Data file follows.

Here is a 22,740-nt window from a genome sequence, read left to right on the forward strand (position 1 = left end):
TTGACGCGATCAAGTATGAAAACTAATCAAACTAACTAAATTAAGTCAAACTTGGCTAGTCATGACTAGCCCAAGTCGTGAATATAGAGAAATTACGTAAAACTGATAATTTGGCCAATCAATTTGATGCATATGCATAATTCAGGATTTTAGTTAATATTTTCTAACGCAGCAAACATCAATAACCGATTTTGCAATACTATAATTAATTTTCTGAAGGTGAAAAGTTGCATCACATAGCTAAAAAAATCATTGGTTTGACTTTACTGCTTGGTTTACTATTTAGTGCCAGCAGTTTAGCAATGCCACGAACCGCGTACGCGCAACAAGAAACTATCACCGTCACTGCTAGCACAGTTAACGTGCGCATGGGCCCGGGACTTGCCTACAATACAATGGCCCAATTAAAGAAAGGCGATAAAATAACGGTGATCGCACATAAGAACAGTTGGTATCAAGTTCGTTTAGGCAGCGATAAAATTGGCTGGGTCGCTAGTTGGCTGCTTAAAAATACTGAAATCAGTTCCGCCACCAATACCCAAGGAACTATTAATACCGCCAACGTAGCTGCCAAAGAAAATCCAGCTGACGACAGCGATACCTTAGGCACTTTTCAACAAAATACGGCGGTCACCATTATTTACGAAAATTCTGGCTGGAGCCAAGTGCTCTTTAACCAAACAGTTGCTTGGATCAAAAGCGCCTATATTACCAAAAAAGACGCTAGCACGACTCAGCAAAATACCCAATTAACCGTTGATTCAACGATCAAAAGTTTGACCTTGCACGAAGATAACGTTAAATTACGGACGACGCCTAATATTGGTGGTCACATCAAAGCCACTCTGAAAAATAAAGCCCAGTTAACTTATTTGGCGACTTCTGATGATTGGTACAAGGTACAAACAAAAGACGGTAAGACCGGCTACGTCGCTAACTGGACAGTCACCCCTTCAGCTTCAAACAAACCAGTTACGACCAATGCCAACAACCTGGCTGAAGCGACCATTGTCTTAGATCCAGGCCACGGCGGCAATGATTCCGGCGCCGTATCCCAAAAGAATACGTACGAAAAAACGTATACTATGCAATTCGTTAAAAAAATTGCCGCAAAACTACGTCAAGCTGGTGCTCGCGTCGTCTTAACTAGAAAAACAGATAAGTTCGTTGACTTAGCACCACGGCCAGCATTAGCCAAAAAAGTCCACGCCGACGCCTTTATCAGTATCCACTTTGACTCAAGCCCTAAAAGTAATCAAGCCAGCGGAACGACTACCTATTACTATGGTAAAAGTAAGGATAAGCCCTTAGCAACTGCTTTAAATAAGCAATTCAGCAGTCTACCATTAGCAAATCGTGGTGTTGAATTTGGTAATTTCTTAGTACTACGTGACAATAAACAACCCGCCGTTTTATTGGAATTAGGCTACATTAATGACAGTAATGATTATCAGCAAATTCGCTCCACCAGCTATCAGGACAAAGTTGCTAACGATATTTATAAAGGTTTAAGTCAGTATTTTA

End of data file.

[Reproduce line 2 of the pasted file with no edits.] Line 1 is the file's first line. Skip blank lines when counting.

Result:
TTGACGCGATCAAGTATGAAAACTAATCAAACTAACTAAATTAAGTCAAACTTGGCTAGTCATGACTAGCCCAAGTCGTGAATATAGAGAAATTACGTAAAACTGATAATTTGGCCAATCAATTTGATGCATATGCATAATTCAGGATTTTAGTTAATATTTTCTAACGCAGCAAACATCAATAACCGATTTTGCAATACTATAATTAATTTTCTGAAGGTGAAAAGTTGCATCACATAGCTAAAAAAATCATTGGTTTGACTTTACTGCTTGGTTTACTATTTAGTGCCAGCAGTTTAGCAATGCCACGAACCGCGTACGCGCAACAAGAAACTATCACCGTCACTGCTAGCACAGTTAACGTGCGCATGGGCCCGGGACTTGCCTACAATACAATGGCCCAATTAAAGAAAGGCGATAAAATAACGGTGATCGCACATAAGAACAGTTGGTATCAAGTTCGTTTAGGCAGCGATAAAATTGGCTGGGTCGCTAGTTGGCTGCTTAAAAATACTGAAATCAGTTCCGCCACCAATACCCAAGGAACTATTAATACCGCCAACGTAGCTGCCAAAGAAAATCCAGCTGACGACAGCGATACCTTAGGCACTTTTCAACAAAATACGGCGGTCACCATTATTTACGAAAATTCTGGCTGGAGCCAAGTGCTCTTTAACCAAACAGTTGCTTGGATCAAAAGCGCCTATATTACCAAAAAAGACGCTAGCACGACTCAGCAAAATACCCAATTAACCGTTGATTCAACGATCAAAAGTTTGACCTTGCACGAAGATAACGTTAAATTACGGACGACGCCTAATATTGGTGGTCACATCAAAGCCACTCTGAAAAATAAAGCCCAGTTAACTTATTTGGCGACTTCTGATGATTGGTACAAGGTACAAACAAAAGACGGTAAGACCGGCTACGTCGCTAACTGGACAGTCACCCCTTCAGCTTCAAACAAACCAGTTACGACCAATGCCAACAACCTGGCTGAAGCGACCATTGTCTTAGATCCAGGCCACGGCGGCAATGATTCCGGCGCCGTATCCCAAAAGAATACGTACGAAAAAACGTATACTATGCAATTCGTTAAAAAAATTGCCGCAAAACTACGTCAAGCTGGTGCTCGCGTCGTCTTAACTAGAAAAACAGATAAGTTCGTTGACTTAGCACCACGGCCAGCATTAGCCAAAAAAGTCCACGCCGACGCCTTTATCAGTATCCACTTTGACTCAAGCCCTAAAAGTAATCAAGCCAGCGGAACGACTACCTATTACTATGGTAAAAGTAAGGATAAGCCCTTAGCAACTGCTTTAAATAAGCAATTCAGCAGTCTACCATTAGCAAATCGTGGTGTTGAATTTGGTAATTTCTTAGTACTACGTGACAATAAACAACCCGCCGTTTTATTGGAATTAGGCTACATTAATGACAGTAATGATTATCAGCAAATTCGCTCCACCAGCTATCAGGACAAAGTTGCTAACGATATTTATAAAGGTTTAAGTCAGTATTTTA